val studentOpt: Option[Student] = students.findById(123)

studentOpt.foreach(student => println(

The gamechanger here is the fact, that the Scala Standard Library uses those types throughout the library, so we don’t have to worry about null checks or runtime exceptions within the Scala code unless we use them explicitly or integrate with Java libraries using them.

Pattern matching and for comprehension

Scala has two particular features, that help to work with monad types and case classes – pattern matching and for comprehension.

Pattern matching seems like a simple switch statement, but it is much more than that. We can define more advanced conditions, especially check types, and use the filtered values without unsafe casting.

val result: Either[ErrorCode, SuccessValue] = ???

result match {
    case Right(successValue) =>
      handleSuccess(successValue)   // no cast needed, successValue is already of SuccessValue type 

    case Left(errorCode) if errorCode.value > 300 =>    // additional conditions are possible too

    case Left(errorCode) =>

For comprehension is the syntactic sugar, which helps us to avoid nested chains of .flatMap or .foreach calls when we work with monad types. It’s the easiest to explain it with an example:

val employeeNames = for {
  company <- companies
  employee <- company.employees
  if employee.currentlyEmployed
} yield {

// is an equivalent of this:

val employeeNames = companies
  .flatMap(company =>
      .withFilter(employee => employee.currentlyEmployed)
      .map(employee =>


The obvious Scala’s downside is a steep learning curve. Due to its complexity, it takes some time to be productive in it and write a proper idiomatic code. In my case, I’ve made the biggest progress during my first code review in a team, which was already using Scala and I think it’s the best way to learn it – from other teammates already proficient in it 🙂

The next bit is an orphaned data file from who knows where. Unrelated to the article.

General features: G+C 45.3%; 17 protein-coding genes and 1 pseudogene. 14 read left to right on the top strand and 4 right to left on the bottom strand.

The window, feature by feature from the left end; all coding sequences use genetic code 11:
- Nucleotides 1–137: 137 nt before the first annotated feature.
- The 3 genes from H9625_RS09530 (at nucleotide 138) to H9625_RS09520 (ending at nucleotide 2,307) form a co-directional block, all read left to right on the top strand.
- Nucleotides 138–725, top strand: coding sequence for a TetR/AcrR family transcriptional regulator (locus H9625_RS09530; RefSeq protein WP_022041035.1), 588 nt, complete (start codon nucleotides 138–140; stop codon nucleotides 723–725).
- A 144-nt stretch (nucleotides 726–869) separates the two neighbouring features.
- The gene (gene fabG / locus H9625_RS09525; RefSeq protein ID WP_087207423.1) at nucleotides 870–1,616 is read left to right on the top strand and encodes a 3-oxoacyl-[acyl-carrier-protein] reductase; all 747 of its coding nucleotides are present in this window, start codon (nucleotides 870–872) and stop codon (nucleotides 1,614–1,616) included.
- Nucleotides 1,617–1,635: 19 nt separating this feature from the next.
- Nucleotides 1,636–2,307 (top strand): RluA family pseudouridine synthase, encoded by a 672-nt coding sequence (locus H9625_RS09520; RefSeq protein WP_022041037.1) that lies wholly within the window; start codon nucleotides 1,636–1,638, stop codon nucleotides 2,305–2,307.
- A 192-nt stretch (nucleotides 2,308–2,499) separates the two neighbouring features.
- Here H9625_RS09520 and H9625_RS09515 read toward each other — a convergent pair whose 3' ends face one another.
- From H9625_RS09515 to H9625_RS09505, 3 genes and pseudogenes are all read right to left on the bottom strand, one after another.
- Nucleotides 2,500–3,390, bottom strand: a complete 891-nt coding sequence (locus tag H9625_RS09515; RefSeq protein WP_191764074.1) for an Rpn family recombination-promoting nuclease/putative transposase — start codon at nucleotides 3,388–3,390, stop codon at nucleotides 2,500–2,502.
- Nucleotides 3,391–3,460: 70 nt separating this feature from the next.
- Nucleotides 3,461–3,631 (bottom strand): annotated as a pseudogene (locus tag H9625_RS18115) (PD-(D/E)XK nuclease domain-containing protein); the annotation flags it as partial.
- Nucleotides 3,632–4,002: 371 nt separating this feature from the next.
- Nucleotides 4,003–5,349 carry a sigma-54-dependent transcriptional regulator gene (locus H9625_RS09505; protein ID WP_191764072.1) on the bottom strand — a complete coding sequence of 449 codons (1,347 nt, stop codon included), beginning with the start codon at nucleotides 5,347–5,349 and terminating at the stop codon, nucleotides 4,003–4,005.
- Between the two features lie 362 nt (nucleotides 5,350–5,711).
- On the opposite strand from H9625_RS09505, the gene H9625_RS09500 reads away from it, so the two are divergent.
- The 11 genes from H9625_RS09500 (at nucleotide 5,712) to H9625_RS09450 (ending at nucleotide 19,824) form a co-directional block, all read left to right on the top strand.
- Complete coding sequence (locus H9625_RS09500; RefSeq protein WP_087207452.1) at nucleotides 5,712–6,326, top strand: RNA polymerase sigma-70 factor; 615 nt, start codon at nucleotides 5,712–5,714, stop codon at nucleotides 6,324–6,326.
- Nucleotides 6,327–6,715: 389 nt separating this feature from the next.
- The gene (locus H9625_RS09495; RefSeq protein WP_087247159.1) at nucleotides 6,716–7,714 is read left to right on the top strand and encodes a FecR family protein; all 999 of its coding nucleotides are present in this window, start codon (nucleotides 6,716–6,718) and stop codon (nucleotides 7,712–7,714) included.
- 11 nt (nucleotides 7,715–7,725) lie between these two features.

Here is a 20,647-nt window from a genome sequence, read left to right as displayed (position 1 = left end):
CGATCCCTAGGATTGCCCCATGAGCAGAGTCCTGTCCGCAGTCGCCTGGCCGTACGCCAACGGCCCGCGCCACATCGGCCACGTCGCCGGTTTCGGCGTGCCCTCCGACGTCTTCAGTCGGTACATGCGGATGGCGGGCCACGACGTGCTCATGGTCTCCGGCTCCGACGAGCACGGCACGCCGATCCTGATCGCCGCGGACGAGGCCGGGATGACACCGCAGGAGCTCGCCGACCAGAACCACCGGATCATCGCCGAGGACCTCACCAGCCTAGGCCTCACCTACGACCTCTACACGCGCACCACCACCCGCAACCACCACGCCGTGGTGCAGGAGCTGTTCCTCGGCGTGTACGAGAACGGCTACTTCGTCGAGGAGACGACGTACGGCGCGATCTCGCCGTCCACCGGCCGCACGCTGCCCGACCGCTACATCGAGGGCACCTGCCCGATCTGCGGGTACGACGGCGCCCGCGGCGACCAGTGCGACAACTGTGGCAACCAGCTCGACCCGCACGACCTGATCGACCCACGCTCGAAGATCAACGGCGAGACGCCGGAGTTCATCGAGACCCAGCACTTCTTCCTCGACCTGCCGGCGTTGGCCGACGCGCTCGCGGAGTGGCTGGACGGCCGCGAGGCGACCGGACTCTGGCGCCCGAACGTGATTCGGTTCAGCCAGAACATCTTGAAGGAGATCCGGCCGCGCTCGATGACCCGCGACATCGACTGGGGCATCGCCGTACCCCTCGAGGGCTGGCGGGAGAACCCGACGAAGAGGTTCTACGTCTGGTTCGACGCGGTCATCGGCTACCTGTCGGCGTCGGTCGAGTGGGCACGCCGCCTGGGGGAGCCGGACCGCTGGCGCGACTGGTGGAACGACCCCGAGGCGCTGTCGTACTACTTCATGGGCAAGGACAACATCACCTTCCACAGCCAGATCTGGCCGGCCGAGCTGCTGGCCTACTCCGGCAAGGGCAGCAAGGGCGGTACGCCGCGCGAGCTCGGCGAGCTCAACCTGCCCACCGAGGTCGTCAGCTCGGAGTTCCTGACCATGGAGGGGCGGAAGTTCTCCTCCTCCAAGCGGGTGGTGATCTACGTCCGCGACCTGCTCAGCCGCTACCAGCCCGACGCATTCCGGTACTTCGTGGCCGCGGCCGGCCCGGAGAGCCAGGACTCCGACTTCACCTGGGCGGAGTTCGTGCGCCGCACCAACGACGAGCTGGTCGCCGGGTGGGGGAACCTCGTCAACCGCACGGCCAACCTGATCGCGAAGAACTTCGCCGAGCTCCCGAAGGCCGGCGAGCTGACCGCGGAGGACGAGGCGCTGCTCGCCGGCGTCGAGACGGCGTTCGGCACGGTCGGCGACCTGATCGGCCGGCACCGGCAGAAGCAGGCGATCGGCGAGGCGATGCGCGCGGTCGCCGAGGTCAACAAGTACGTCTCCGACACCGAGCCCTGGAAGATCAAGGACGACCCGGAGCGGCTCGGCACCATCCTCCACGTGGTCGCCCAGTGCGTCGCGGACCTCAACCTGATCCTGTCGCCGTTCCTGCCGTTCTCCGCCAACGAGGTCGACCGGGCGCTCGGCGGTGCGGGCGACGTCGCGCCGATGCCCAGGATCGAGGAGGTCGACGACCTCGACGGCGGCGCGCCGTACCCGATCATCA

Another issue is that it is similar to C in one specific manner – both of those languages are powerful tools, but because of that, it’s very easy to get carried away and write complicated, unreadable code. It’s part of the reason why Scala’s learning curve is so steep.

The last one is harder integration with Java libraries. Not being a Java superset could be annoying, but in fact, IDE support makes it negligible. A more serious problem is that Java libraries do not use Scala monad types and they may use mutable objects. Therefore we can receive a null object when we do not expect it, running into a NullPointerException. This is probably one of the reasons why Scala collections were written from scratch and they even don’t implement the java.util. interfaces.

Kotlin – a “better Java”

Kotlin is the newest of the described languages. Because of that, it had the opportunity to take what’s best from other languages and fix those aspects which were less ok.

Nullable types and Java integration

Kotlin’s approach to tackle the NullPointerException problem is to introduce nullable types. When a type is declared with a ? sign at the end (e.g. String?), it means that it can be null. The best part is that it’s the compiler that checks if we try to use such an object without checking if it wasn’t null and returns the error if we did.

val nullableString: String? = null  // OK
val notNullableString: String = null // compilation error!

All values coming from Java code are nullable by default, which makes this mechanism work even when we integrate our Kotlin code with some Java library.

Just like in Scala, we can work with immutable values and collections, but without committing that much to the functional programming paradigm:

  • Data classes can have mutable fields, where Scala’s case classes can not.
  • There are no monad types in the standard library. We can use libraries, like arrow-kt, but we have to wrap the values ourselves.
  • No pattern matching, no for comprehension, less complicated (but thus – less expressive) type system.

Those functionalities make Kotlin a perfect candidate for being a “better Java”. We can see results today, where Android and Spring already have Kotlin integration.

Domain Specific Languages

Similarly to Groovy, Kotlin has closures, which lets us build DSL in Kotlin too. The advantage is that in Kotlin such DSLs are typed. Gradle has Kotlin DSL and my IDE can finally check my code for errors and give me some hints about available properties.